In his autobiography, My Country, My Life, L.K. Advani unwittingly reveals how efforts were made by him and others to cut Brajesh Mishra to size. The Kargil Review Committee Report was flaunted to argue that Mishra should not combine two roles — of Principal Secretary and National Security Adviser. Mr. Advani plaintively notes how Mr. Vajpayee stood by Mishra: “We repeatedly urged the Prime Minister to bifurcate the two posts held by Brajesh Mishra. Atalji, however, had a different view and did not implement this recommendation. It was, of course, the Prime Minister’s prerogative to do so. In my view, the clubbing together of two critical responsibilities, each requiring focused attention, did not contribute to harmony at the highest levels of governance.”
Presumably neither Mr. Advani’s suggestion nor Mr. Vajpayee’s rejection of it was personal. At issue was a certain notion of a command and control structure that should be available to the Prime Minister of India. I remember vividly that within a few weeks of the UPA government coming to power in May 2004, Mishra told me crisply and precisely: “If you have any influence with the new crowd of our new rulers, please tell them to dismantle the disastrous trifurcation in the PMO.” The Manmohan Singh government had experimented with a three way division of Mr. Mishra’s responsibilities — a Principal Secretary (T.K.A. Nair), a National Security Adviser (J.N. Dixit) and a Security Adviser (M.K. Narayanan).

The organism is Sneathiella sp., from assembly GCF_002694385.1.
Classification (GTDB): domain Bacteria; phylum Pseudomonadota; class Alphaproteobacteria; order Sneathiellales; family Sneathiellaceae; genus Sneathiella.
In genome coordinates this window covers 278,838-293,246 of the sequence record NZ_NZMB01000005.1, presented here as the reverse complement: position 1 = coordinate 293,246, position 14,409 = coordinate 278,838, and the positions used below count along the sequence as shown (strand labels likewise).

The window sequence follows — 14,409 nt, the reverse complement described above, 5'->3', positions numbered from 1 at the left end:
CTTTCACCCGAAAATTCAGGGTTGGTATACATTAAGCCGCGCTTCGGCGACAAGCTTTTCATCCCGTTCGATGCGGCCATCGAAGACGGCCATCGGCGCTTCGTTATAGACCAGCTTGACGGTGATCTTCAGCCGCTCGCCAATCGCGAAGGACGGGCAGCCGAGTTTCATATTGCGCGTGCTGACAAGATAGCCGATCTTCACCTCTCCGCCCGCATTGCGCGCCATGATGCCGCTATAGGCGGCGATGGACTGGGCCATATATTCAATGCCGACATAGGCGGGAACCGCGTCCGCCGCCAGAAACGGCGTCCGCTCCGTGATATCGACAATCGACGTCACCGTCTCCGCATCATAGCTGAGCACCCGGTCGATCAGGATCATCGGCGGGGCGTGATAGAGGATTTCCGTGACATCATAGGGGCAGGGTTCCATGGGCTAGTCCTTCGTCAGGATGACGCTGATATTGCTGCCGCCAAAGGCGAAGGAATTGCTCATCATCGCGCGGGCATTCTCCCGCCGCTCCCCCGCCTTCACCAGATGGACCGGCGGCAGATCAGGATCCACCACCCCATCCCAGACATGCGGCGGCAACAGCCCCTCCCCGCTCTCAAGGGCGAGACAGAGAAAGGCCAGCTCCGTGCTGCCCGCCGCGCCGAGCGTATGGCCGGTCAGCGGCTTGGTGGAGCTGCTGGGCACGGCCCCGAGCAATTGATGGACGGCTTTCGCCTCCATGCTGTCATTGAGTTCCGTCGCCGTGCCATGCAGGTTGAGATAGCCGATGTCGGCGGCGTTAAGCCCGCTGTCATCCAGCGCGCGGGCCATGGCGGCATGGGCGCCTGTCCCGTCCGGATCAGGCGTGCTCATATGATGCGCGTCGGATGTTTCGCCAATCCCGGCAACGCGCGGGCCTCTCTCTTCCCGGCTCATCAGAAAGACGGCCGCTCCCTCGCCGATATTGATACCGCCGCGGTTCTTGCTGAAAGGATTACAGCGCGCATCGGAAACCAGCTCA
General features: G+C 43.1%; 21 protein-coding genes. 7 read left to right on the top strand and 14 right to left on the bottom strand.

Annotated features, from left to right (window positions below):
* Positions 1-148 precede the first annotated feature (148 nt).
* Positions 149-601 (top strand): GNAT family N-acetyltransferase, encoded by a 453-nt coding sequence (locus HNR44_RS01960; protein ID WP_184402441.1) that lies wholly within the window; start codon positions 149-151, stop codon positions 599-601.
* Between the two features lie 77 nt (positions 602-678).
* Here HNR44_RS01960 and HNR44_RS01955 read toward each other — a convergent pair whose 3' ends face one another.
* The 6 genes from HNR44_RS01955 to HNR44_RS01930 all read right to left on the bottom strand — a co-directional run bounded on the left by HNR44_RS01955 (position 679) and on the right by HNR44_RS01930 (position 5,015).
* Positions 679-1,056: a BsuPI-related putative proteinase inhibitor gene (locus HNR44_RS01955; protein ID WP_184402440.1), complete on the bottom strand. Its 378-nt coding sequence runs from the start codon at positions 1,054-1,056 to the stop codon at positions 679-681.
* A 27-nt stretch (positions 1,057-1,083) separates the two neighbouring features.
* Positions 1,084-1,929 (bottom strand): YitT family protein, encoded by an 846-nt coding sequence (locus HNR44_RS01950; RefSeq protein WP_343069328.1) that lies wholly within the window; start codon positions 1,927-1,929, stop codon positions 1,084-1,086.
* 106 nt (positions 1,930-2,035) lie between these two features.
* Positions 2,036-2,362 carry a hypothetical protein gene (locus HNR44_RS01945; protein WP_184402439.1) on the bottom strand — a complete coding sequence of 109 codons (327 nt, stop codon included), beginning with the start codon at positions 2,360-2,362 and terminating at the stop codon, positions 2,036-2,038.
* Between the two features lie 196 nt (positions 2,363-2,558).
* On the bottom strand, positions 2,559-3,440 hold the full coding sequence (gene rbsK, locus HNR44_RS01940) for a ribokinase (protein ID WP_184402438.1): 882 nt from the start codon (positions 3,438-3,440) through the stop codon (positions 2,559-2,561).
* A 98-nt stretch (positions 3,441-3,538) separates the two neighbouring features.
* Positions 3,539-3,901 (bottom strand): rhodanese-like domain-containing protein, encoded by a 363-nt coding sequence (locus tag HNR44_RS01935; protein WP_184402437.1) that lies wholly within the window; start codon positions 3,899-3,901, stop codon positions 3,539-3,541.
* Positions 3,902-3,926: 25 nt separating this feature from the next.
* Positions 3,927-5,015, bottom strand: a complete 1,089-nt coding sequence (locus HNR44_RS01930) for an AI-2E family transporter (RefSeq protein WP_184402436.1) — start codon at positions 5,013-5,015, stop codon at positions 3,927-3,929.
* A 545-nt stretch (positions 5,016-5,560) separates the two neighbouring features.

Mishra would have violently disagreed with Mamata Banejree who recently decreed that “India cannot be governed from New Delhi.” Inherent in Ms Banerjee’s formulation is an emasculated and enfeebled Centre. Mishra’s, on the other hand, hinged on a national mobilisation, not a fragmentation of political power; on a pan-Indian vision, rather than a region-centric calculus; and, on a summoning of our best civilisational instincts and traditions, rather than the sangh parivar’s shoddy feudal animosities. The Mishra-Vajpayee duo rescued the exercise of power from the BJP’s preference for pettiness and provincialism. It was a six-year long struggle between the two approaches and the balance perhaps tilts slightly against the Vajpayee-Mishra team.
Once the realisation dawned on the country that the BJP was not inclined to abide by the Vajpayee-Mishra approach, it was only a matter of time before the NDA was voted out of power.
(Harish Khare is a veteran commentator and political analyst.)